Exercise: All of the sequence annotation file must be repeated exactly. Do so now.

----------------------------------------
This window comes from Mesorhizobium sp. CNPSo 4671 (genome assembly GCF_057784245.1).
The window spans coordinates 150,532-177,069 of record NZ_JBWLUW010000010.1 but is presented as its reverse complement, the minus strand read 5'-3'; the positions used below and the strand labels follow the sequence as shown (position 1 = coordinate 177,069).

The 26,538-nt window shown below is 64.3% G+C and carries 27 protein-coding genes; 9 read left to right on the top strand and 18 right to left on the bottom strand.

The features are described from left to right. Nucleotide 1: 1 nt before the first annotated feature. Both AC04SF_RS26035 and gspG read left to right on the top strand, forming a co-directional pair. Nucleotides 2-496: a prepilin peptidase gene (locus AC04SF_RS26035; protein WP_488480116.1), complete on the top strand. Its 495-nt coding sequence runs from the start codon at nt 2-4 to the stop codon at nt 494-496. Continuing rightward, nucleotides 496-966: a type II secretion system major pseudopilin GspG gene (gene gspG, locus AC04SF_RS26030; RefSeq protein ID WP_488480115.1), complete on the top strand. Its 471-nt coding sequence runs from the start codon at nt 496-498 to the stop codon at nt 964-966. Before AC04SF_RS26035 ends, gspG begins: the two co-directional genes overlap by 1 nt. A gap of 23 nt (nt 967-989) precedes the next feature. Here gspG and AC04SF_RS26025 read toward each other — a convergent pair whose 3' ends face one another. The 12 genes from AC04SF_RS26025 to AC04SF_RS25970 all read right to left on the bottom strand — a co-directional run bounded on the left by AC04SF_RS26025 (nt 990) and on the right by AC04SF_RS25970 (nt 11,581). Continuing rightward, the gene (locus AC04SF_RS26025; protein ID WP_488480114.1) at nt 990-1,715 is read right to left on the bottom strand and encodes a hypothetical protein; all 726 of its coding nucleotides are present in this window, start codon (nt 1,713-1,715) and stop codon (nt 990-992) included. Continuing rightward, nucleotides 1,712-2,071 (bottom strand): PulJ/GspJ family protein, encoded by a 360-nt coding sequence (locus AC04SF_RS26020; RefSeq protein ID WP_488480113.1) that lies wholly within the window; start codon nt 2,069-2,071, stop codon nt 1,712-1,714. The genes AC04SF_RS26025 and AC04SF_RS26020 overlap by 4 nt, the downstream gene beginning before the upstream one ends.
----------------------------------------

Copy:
This window comes from Mesorhizobium sp. CNPSo 4671 (genome assembly GCF_057784245.1).
The window spans coordinates 150,532-177,069 of record NZ_JBWLUW010000010.1 but is presented as its reverse complement, the minus strand read 5'-3'; the positions used below and the strand labels follow the sequence as shown (position 1 = coordinate 177,069).

The 26,538-nt window shown below is 64.3% G+C and carries 27 protein-coding genes; 9 read left to right on the top strand and 18 right to left on the bottom strand.

The features are described from left to right. Nucleotide 1: 1 nt before the first annotated feature. Both AC04SF_RS26035 and gspG read left to right on the top strand, forming a co-directional pair. Nucleotides 2-496: a prepilin peptidase gene (locus AC04SF_RS26035; protein WP_488480116.1), complete on the top strand. Its 495-nt coding sequence runs from the start codon at nt 2-4 to the stop codon at nt 494-496. Continuing rightward, nucleotides 496-966: a type II secretion system major pseudopilin GspG gene (gene gspG, locus AC04SF_RS26030; RefSeq protein ID WP_488480115.1), complete on the top strand. Its 471-nt coding sequence runs from the start codon at nt 496-498 to the stop codon at nt 964-966. Before AC04SF_RS26035 ends, gspG begins: the two co-directional genes overlap by 1 nt. A gap of 23 nt (nt 967-989) precedes the next feature. Here gspG and AC04SF_RS26025 read toward each other — a convergent pair whose 3' ends face one another. The 12 genes from AC04SF_RS26025 to AC04SF_RS25970 all read right to left on the bottom strand — a co-directional run bounded on the left by AC04SF_RS26025 (nt 990) and on the right by AC04SF_RS25970 (nt 11,581). Continuing rightward, the gene (locus AC04SF_RS26025; protein ID WP_488480114.1) at nt 990-1,715 is read right to left on the bottom strand and encodes a hypothetical protein; all 726 of its coding nucleotides are present in this window, start codon (nt 1,713-1,715) and stop codon (nt 990-992) included. Continuing rightward, nucleotides 1,712-2,071 (bottom strand): PulJ/GspJ family protein, encoded by a 360-nt coding sequence (locus AC04SF_RS26020; RefSeq protein ID WP_488480113.1) that lies wholly within the window; start codon nt 2,069-2,071, stop codon nt 1,712-1,714. The genes AC04SF_RS26025 and AC04SF_RS26020 overlap by 4 nt, the downstream gene beginning before the upstream one ends.